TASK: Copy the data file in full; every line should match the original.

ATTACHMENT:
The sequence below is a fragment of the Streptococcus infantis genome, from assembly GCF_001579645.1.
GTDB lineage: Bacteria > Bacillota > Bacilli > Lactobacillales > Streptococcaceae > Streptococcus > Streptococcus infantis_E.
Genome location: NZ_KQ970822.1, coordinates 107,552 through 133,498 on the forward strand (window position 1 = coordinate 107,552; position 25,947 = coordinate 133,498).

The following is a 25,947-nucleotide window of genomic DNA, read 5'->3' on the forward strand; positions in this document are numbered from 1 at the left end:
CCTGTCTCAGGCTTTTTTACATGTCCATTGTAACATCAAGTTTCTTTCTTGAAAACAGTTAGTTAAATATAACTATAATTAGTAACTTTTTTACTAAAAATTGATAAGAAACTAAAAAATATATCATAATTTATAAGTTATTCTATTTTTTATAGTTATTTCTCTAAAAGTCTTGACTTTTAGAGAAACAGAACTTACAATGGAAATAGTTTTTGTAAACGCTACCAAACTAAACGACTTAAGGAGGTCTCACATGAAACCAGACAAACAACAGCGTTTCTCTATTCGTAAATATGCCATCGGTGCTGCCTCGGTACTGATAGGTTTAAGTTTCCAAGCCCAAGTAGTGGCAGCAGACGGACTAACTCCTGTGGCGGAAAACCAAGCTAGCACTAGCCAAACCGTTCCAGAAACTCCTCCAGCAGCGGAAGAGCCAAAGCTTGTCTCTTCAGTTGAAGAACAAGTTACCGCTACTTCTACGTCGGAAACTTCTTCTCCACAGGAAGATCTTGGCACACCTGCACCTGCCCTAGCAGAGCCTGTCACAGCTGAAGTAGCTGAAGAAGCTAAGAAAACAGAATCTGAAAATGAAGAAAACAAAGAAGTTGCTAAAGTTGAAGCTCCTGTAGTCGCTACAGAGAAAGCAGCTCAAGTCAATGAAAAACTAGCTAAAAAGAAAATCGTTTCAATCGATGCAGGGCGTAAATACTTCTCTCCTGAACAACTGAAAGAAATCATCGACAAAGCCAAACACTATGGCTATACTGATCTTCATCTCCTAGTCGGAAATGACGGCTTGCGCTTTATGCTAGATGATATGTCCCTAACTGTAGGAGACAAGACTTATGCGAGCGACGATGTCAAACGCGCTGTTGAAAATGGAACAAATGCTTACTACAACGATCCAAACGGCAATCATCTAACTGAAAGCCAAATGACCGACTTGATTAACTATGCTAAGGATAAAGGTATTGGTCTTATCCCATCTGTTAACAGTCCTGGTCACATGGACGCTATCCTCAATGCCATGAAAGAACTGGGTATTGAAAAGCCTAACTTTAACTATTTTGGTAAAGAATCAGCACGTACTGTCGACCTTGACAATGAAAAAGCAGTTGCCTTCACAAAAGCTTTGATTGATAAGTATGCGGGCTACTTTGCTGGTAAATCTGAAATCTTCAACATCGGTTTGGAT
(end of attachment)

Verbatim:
The sequence below is a fragment of the Streptococcus infantis genome, from assembly GCF_001579645.1.
GTDB lineage: Bacteria > Bacillota > Bacilli > Lactobacillales > Streptococcaceae > Streptococcus > Streptococcus infantis_E.
Genome location: NZ_KQ970822.1, coordinates 107,552 through 133,498 on the forward strand (window position 1 = coordinate 107,552; position 25,947 = coordinate 133,498).

The following is a 25,947-nucleotide window of genomic DNA, read 5'->3' on the forward strand; positions in this document are numbered from 1 at the left end:
CCTGTCTCAGGCTTTTTTACATGTCCATTGTAACATCAAGTTTCTTTCTTGAAAACAGTTAGTTAAATATAACTATAATTAGTAACTTTTTTACTAAAAATTGATAAGAAACTAAAAAATATATCATAATTTATAAGTTATTCTATTTTTTATAGTTATTTCTCTAAAAGTCTTGACTTTTAGAGAAACAGAACTTACAATGGAAATAGTTTTTGTAAACGCTACCAAACTAAACGACTTAAGGAGGTCTCACATGAAACCAGACAAACAACAGCGTTTCTCTATTCGTAAATATGCCATCGGTGCTGCCTCGGTACTGATAGGTTTAAGTTTCCAAGCCCAAGTAGTGGCAGCAGACGGACTAACTCCTGTGGCGGAAAACCAAGCTAGCACTAGCCAAACCGTTCCAGAAACTCCTCCAGCAGCGGAAGAGCCAAAGCTTGTCTCTTCAGTTGAAGAACAAGTTACCGCTACTTCTACGTCGGAAACTTCTTCTCCACAGGAAGATCTTGGCACACCTGCACCTGCCCTAGCAGAGCCTGTCACAGCTGAAGTAGCTGAAGAAGCTAAGAAAACAGAATCTGAAAATGAAGAAAACAAAGAAGTTGCTAAAGTTGAAGCTCCTGTAGTCGCTACAGAGAAAGCAGCTCAAGTCAATGAAAAACTAGCTAAAAAGAAAATCGTTTCAATCGATGCAGGGCGTAAATACTTCTCTCCTGAACAACTGAAAGAAATCATCGACAAAGCCAAACACTATGGCTATACTGATCTTCATCTCCTAGTCGGAAATGACGGCTTGCGCTTTATGCTAGATGATATGTCCCTAACTGTAGGAGACAAGACTTATGCGAGCGACGATGTCAAACGCGCTGTTGAAAATGGAACAAATGCTTACTACAACGATCCAAACGGCAATCATCTAACTGAAAGCCAAATGACCGACTTGATTAACTATGCTAAGGATAAAGGTATTGGTCTTATCCCATCTGTTAACAGTCCTGGTCACATGGACGCTATCCTCAATGCCATGAAAGAACTGGGTATTGAAAAGCCTAACTTTAACTATTTTGGTAAAGAATCAGCACGTACTGTCGACCTTGACAATGAAAAAGCAGTTGCCTTCACAAAAGCTTTGATTGATAAGTATGCGGGCTACTTTGCTGGTAAATCTGAAATCTTCAACATCGGTTTGGAT